It’s hard to pick a favourite track – please may I have a few? She’s Electric, Champagne Supernova and Don’t Look Back in Anger from (What’s the Story) Morning Glory and Cigarettes and Alcohol from Definitely Maybe. That’ll do for now…

See Oasis: Time Flies here


At the time I loved Oasis and Blur pretty much equally. I still listen to the music of both. While the albums of Oasis are better – in my opinion – Blur did produce some cracking tracks too.

There was a fierce rivalry between the two 90s bands. Blur were certainly one of the trailblazers of Britpop, while Oasis were one of the best 90s rock bands. It seemed there was something of a North versus South and class war going on there. Oasis were the northern working-class boys made good, while Blur were nice, middle-class southerners. Or so the media liked to portray it, anyway.

In 1995, the so-called ‘Battle of Britpop’ took place – right in the midst of the movement’s peak. With Oasis and Blur occupying pole position. By the late 90s it was pretty much over, although some of the key acts continued making music.

As with Oasis, I can’t pick just one track. Coffee and TV, There’s No Other Way and Girls and Boys, will that do? And yes, I can sing along to the latter with the ‘girls’ and ‘boys’ in all the right places. So there.

View Blur: The Best Of here


Oasis and Blur, step aside. During the decade, Pulp were the best of all top 90s bands to me. I just loved Jarvis Cocker and co. My mates and I even had our own dance to Disco 2000, which we used to perform in the Mardi Gras in Liverpool during the second half of the 1990s. While drinking orange Hooch. Those were the days, indeed. No mortgage, kids, partner or even a ‘proper’ job. (I now have all of the former, but as a freelance writer the last is still up for debate.)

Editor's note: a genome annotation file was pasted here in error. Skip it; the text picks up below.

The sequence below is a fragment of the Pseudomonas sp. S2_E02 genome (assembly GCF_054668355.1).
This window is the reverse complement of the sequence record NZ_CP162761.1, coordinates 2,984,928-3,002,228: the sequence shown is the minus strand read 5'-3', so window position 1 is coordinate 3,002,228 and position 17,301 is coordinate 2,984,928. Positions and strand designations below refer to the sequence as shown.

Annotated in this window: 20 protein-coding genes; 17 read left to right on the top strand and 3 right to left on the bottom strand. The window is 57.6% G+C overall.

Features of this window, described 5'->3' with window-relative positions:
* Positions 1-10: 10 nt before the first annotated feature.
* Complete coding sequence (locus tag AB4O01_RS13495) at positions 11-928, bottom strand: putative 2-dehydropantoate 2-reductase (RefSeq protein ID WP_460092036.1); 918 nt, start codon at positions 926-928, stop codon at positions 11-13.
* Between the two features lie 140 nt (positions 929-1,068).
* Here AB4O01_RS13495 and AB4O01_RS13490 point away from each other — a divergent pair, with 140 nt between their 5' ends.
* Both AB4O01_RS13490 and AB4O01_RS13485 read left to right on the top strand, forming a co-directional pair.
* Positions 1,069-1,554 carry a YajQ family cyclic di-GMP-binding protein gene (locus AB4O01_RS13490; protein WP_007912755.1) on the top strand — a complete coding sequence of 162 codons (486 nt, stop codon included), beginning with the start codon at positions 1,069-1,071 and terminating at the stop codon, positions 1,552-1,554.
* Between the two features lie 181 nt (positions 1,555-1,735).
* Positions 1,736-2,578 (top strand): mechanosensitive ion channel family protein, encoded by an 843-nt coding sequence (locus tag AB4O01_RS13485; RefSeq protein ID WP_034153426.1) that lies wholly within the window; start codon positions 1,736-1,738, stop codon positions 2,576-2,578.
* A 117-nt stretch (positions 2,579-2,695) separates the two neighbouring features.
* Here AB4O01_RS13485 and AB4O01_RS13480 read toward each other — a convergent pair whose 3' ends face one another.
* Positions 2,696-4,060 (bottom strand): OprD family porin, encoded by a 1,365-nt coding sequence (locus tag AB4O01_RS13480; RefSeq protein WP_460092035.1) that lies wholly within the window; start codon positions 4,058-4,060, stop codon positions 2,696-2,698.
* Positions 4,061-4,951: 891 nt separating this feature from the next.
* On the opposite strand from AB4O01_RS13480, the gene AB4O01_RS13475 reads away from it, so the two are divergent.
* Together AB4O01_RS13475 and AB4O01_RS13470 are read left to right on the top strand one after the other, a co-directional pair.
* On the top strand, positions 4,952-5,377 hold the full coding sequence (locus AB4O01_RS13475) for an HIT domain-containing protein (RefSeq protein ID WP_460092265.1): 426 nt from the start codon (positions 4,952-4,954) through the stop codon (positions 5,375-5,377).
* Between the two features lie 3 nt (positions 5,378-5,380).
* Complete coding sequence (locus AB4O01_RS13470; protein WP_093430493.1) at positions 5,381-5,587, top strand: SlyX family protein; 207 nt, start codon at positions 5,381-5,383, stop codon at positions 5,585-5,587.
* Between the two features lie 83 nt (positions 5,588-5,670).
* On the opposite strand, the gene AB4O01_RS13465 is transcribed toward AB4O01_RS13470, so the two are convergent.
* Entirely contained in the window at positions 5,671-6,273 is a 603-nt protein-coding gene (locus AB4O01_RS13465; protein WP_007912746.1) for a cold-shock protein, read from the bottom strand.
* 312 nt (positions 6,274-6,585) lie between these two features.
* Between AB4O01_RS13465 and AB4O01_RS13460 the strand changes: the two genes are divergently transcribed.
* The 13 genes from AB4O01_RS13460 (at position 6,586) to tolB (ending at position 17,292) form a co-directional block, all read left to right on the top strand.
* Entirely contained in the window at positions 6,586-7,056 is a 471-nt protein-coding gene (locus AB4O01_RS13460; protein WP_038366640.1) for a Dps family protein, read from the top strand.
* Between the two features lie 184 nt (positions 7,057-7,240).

I’m coming to the conclusion that I like a bit of northern whinging about how hard done by we are. Well, what do you expect? I grew up in a North East mining area during the times when Margaret Thatcher was closing down all the mines. With the 20/20 vision of hindsight, and perhaps some of the increasing conservatism that appears to come with age (small ‘c’, mind) maybe closing the pits was a good thing. It was a very dirty and dangerous job. But it did give people employment, and thus hope.

I digress. Again. Back to the music. I loved Pulp’s Common People album, above all others, in the second half of the nineties. I still play it now. You cannot keep a good tune down.

Maybe that’s what is missing from more modern music. They just don’t complain enough. Of course the country was more left wing in the 90s, with New Labour led by Tony Blair in charge. (For better, for worse? You decide.)

I love Pulp’s big hitters Common People and Disco 2000, but one of my favourites is Something Changed. It resonates with me so, as sometimes a small change has had a monumental impact on my life. I also love Mis-Shapes. From His ‘n’ Hers, I like Do You Remember the First Time best.

See Pulp: Hits here

Take That

Anyone who doesn’t rate the inclusion of Take That hasn’t experienced the joy of returning to their home town after a term at uni. Then walking into a pub playing Relight my Fire and dancing the night away, reunited once more with school pals of many years’ standing. (You know who you are.)

Take That are still going, though whether they could be described as ‘strong’ these days is another matter. There are only three of the original band left – Gary Barlow, Mark Owen and Howard Donald. The latter resides in Burley, New Forest, I believe. Which is just up the road from me. A friends swears she once spotted him in her local chip shop in nearby Bransgore. Though that was during the tumbleweed years, when they’d faded into near-obscurity, so no one was very impressed.

While Robbie Williams may have gone on to bigger and better things (though that is of course a matter of opinion), Jason Orange seems to have disappeared from the public eye. A far cry from his days showing off on ‘The Hitman and Her’ with Pete Waterman and Michaela Strachan.

Song-wise, I don’t mind admitting that I’ll enjoy listening to Never Forget, Do What You Like and other cheery pop tunes of that ilk. For Sure.

See Take That: The Ultimate Collection here

Red Hot Chili Peppers

Red was clearly big in the 90s. I love a bit of Californication, don’t you? The Red Hot Chili Peppers date from the 80s, but impacted the charts more during the 90s when Blood Sugar Sex Magik, One Hot Minute and Californication were released.

The Chilis have something of a hybrid sound, which I like. There’s a bit of punk, rock, pop and funk in there, with flashes of the psychedelic and alternative too. Globally, they are one of the best selling bands ever, so clearly it’s not just me who appreciates a bit of musical fusion. We have all three of their 90s albums in our old school CD collection.